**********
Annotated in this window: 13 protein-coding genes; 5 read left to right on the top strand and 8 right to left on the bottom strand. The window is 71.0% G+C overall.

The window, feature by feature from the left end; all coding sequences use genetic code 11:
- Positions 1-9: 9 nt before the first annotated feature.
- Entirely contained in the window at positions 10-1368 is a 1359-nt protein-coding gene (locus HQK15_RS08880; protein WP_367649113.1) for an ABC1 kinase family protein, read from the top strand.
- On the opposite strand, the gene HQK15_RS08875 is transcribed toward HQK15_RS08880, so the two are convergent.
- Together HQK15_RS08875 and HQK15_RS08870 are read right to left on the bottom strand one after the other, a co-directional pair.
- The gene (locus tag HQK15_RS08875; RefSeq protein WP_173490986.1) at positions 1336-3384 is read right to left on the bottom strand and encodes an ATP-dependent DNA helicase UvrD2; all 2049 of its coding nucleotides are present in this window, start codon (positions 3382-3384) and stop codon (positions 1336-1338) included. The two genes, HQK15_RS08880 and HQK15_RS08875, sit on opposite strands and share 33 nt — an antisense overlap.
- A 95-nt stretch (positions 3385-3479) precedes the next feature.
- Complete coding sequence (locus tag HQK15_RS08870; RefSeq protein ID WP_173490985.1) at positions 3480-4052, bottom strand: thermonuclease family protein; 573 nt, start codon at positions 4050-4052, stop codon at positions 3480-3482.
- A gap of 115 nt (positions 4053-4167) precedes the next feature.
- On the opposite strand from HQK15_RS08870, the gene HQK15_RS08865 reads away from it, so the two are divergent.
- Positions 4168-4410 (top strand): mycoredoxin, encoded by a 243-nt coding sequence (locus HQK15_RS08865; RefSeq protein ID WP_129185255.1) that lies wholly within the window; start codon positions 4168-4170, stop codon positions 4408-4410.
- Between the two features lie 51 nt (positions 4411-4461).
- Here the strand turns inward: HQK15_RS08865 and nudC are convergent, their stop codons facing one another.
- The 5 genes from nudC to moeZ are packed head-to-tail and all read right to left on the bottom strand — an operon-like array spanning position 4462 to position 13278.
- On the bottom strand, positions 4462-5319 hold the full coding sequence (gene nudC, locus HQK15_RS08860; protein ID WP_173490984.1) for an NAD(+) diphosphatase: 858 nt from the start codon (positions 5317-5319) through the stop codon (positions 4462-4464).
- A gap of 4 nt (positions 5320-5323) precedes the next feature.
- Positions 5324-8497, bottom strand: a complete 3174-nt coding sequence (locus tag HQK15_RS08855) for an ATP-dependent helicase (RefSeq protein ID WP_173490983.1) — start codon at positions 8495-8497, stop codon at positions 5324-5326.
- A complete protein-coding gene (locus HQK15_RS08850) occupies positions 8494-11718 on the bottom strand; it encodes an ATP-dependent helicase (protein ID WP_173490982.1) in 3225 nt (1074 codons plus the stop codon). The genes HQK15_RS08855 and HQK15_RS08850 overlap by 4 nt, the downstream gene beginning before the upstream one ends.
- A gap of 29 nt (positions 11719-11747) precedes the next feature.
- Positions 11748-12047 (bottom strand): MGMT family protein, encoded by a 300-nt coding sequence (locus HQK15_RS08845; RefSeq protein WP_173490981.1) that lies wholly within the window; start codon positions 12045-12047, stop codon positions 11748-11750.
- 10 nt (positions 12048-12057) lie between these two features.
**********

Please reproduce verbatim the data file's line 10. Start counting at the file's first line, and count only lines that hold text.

- A gap of 115 nt (positions 4053-4167) precedes the next feature.